Most homeowners do not know how to install a toilet. Part of it is many think the process is “icky.” Some of it is that the process is intimidating. While there is not much one can do about the former, there is no reason to be intimidated.
Here is a step-by-step guide on how to install a toilet.
Measure for a New Toilet
Start by measuring the toilet from the base of the wall to the toilet bolts. A standard toilet (which is what you want) will measure 12 inches. If your measurement is longer than 12 inches, you will need to look for a custom, larger or longer model.
If your existing toilet is not standard, the easiest way to ensure you get the right size is to take your measurements to a home improvement store and ask for help. The staff can help you identify the right size new toilets you should consider.
Do I need to spend a lot of money on a new toilet?
“A lot of money” is subjective. You might pay a lot up front, but when you consider that you will use a toilet every day, multiple times a day, and so will your family and visitors to your home, that upfront cost is not all that much.
The average cost of a standard toilet runs between $100 and $600. A pressure-assisted model will cost you between $200 and $600. If that cost range does not suit you, you can usually save money by looking for a used toilet in very good shape on social media marketplace platforms.
Removing An Old and Installing a New Toilet
Once you have the toilet you want at home, you are ready for installation. Here are the steps you need to follow.
Necessary Tools and Materials
Every DIY project requires some tools. To remove a toilet and install a new toilet, you will need the following:
- Putty knife (also called a utility knife)
- Adjustable wrench
- Toilet flange (maybe) and new wax ring (if none comes with your new toilet)
- Water supply line (possibly)
- Toilet shims
- Toilet bowl
- Toilet tank
- Wax ring (also called a wax seal)
- Toilet seat and seat cover
- Tank bolts, seals, toilet bolts (also called closet bolts or an anchor bolt head), stainless steel screws, stainless steel washers
- Toilet “guts” (for inside the tank including the flushing lever, stop valve, stop valve connector, connection bar, flush Valve gasket, refill tube, ball float, and chain)
Ensure that your kit has each component. Some toilets come assembled, and some require you to do most of the assembly work. Follow the directions for proper assembly.
Turn Off the Water Supply
Find the water supply valve, and turn it to the right. Wither newer toilets, you need to give it a quarter turn, while with older models, you might need to turn the valve several times. Hand-tighten the valve. Do not use tools, as they can damage the valve.
Flush the Toilet and Loosen The Supply Line
Once the water supply line is off, flush the toilet. When the tank water level is low, loosen the hose at the supply line.
Do not loosen the hose at the opposite end at the base of the toilet. If you have a leaky valve, stop what you are doing and retighten the hose. At this point, your best bet will be to call a professional plumber.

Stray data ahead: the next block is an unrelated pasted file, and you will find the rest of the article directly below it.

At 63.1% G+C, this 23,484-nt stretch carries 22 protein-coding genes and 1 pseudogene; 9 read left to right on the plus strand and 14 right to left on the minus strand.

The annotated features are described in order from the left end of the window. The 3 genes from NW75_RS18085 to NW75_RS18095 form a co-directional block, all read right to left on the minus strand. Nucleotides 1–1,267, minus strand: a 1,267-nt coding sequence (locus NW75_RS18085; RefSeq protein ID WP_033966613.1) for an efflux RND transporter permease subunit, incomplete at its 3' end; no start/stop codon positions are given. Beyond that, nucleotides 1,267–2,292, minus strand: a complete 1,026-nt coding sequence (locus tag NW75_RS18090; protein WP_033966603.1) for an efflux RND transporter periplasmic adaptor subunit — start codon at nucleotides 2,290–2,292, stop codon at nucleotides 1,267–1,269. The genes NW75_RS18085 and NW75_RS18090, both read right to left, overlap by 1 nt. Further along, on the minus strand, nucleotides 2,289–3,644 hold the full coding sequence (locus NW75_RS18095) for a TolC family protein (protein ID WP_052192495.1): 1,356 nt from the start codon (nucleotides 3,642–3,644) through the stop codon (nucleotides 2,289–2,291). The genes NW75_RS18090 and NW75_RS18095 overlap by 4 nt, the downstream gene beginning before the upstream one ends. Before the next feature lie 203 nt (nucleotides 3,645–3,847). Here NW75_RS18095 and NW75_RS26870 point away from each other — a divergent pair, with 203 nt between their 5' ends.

Drain and Remove The Toilet
Use a paper cup or towel to sop the remaining water in the bowl and tank. Get as much water out as possible, so you do not have to lift as much.
Place a sheet of cardboard next to the old toilet. Loosen and remove the toilet bolt on each side of the toilet bowl. Straddle the and grip it by the base of the seat in the back. Lift the old toilet and place it on the cardboard.
Remove and Replace the Toilet Wax Ring
Using your putty knife and scraper, remove all of the old wax ring that you can. Some wax ring residue might remain, but you want most of it to come off.
Chances are you can use the existing flange. Put the old wax on the cardboard next to the old toilet. Follow the directions and install the new wax ring on the flange.
Prep the Floor and New Unit
Clean up around the flange and where the base of the old toilet sat. Scrape any debris from the old toilet or flange.
The area around the flange does not have to be pristine, but you want it to be clean. Attach the new seat by putting the plastic bolts through the bowl’s seat holes and tightening the plastic nut on each side.
How To Position and Install A Toilet Bowl
Place your new bolts (closet bolts) in the slot on the closet flange and line up the holes on the side of the new toilet bowl. Carefully lower the base and gently press it to the floor while ensuring the closet bolts go through the holes.
Place a plastic washer (older models might use metal washers) between the bowl base and the nut, and anchor the base to the floor with the nut. If the bathroom floor is uneven, you might have to use the shims on the lower sloped edge. An uneven floor can cause leaks.
Once you have anchored the toilet to the floor, sit on the toilet seat and move around on the seat to set the toilet properly. Sitting on the seat will bond the wax ring to the toilet drain to prevent leaks. Closely examine the floor at the base and look for water seepage on the finished floor.
If you need to install the toilet tank guts, follow the component’s packaging. After that, reattach the water line. Then, turn the water line back on and look for leaks.
That is how to replace a toilet. Follow these directions, and people will think you are a pro at installing toilets. Once the new toilet is in place, the key is to look for leaks and be ready to address them as needed.